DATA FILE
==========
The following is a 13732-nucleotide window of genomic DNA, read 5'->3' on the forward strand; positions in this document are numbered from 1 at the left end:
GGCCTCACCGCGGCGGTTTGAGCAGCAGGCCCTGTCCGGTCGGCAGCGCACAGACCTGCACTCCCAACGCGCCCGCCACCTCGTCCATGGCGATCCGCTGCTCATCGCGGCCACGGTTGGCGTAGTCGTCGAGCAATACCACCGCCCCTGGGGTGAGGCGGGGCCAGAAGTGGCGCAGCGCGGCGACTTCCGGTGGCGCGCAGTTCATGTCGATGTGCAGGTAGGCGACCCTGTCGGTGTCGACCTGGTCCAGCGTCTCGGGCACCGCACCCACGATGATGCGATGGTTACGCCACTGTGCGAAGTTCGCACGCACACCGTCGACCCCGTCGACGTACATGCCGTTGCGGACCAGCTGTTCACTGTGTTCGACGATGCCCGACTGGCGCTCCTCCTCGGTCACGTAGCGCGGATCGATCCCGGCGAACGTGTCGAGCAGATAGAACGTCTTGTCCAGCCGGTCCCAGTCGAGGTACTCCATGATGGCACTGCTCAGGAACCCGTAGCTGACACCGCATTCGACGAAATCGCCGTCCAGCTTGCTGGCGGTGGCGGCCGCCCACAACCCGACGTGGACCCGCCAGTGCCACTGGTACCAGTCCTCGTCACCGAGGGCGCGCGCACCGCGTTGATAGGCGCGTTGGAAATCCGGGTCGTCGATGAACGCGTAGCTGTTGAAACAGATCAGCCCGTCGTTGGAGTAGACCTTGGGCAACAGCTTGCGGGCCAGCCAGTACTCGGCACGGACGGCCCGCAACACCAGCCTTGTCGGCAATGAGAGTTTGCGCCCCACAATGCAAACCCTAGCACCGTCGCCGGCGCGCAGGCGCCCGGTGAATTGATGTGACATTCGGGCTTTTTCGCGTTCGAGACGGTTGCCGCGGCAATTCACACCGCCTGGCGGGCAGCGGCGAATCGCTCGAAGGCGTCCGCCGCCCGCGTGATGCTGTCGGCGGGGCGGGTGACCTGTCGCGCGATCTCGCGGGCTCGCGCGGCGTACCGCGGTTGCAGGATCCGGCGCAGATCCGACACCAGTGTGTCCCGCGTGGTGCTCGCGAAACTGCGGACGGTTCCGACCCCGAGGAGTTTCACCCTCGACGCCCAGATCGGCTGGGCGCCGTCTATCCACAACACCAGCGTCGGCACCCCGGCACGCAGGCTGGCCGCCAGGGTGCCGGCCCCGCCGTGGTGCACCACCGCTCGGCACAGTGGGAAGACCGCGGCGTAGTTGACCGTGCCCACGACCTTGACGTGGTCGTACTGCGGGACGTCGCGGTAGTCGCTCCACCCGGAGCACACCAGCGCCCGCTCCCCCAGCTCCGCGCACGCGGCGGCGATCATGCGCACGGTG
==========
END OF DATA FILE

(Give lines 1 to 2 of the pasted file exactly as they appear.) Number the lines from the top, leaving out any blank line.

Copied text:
The following is a 13732-nucleotide window of genomic DNA, read 5'->3' on the forward strand; positions in this document are numbered from 1 at the left end:
GGCCTCACCGCGGCGGTTTGAGCAGCAGGCCCTGTCCGGTCGGCAGCGCACAGACCTGCACTCCCAACGCGCCCGCCACCTCGTCCATGGCGATCCGCTGCTCATCGCGGCCACGGTTGGCGTAGTCGTCGAGCAATACCACCGCCCCTGGGGTGAGGCGGGGCCAGAAGTGGCGCAGCGCGGCGACTTCCGGTGGCGCGCAGTTCATGTCGATGTGCAGGTAGGCGACCCTGTCGGTGTCGACCTGGTCCAGCGTCTCGGGCACCGCACCCACGATGATGCGATGGTTACGCCACTGTGCGAAGTTCGCACGCACACCGTCGACCCCGTCGACGTACATGCCGTTGCGGACCAGCTGTTCACTGTGTTCGACGATGCCCGACTGGCGCTCCTCCTCGGTCACGTAGCGCGGATCGATCCCGGCGAACGTGTCGAGCAGATAGAACGTCTTGTCCAGCCGGTCCCAGTCGAGGTACTCCATGATGGCACTGCTCAGGAACCCGTAGCTGACACCGCATTCGACGAAATCGCCGTCCAGCTTGCTGGCGGTGGCGGCCGCCCACAACCCGACGTGGACCCGCCAGTGCCACTGGTACCAGTCCTCGTCACCGAGGGCGCGCGCACCGCGTTGATAGGCGCGTTGGAAATCCGGGTCGTCGATGAACGCGTAGCTGTTGAAACAGATCAGCCCGTCGTTGGAGTAGACCTTGGGCAACAGCTTGCGGGCCAGCCAGTACTCGGCACGGACGGCCCGCAACACCAGCCTTGTCGGCAATGAGAGTTTGCGCCCCACAATGCAAACCCTAGCACCGTCGCCGGCGCGCAGGCGCCCGGTGAATTGATGTGACATTCGGGCTTTTTCGCGTTCGAGACGGTTGCCGCGGCAATTCACACCGCCTGGCGGGCAGCGGCGAATCGCTCGAAGGCGTCCGCCGCCCGCGTGATGCTGTCGGCGGGGCGGGTGACCTGTCGCGCGATCTCGCGGGCTCGCGCGGCGTACCGCGGTTGCAGGATCCGGCGCAGATCCGACACCAGTGTGTCCCGCGTGGTGCTCGCGAAACTGCGGACGGTTCCGACCCCGAGGAGTTTCACCCTCGACGCCCAGATCGGCTGGGCGCCGTCTATCCACAACACCAGCGTCGGCACCCCGGCACGCAGGCTGGCCGCCAGGGTGCCGGCCCCGCCGTGGTGCACCACCGCTCGGCACAGTGGGAAGACCGCGGCGTAGTTGACCGTGCCCACGACCTTGACGTGGTCGTACTGCGGGACGTCGCGGTAGTCGCTCCACCCGGAGCACACCAGCGCCCGCTCCCCCAGCTCCGCGCACGCGGCGGCGATCATGCGCACGGTG